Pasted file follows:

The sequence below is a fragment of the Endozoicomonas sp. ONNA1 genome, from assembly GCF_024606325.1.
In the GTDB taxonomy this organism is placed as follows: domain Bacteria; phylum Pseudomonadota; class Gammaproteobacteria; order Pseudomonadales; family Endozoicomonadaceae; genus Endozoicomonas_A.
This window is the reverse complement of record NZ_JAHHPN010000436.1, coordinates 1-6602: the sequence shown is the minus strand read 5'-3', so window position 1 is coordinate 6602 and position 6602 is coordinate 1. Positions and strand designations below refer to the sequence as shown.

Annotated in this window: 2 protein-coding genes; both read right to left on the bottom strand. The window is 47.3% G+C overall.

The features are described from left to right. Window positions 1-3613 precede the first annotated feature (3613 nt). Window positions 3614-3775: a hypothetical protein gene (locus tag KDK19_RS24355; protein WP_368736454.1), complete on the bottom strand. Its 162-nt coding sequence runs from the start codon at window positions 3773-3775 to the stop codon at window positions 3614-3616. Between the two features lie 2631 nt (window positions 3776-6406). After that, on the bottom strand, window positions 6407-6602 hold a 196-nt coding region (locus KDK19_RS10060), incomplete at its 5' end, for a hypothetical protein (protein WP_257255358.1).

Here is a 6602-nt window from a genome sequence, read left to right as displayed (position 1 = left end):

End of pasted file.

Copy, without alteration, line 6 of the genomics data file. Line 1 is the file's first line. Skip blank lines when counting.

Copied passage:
Here is a 6602-nt window from a genome sequence, read left to right as displayed (position 1 = left end):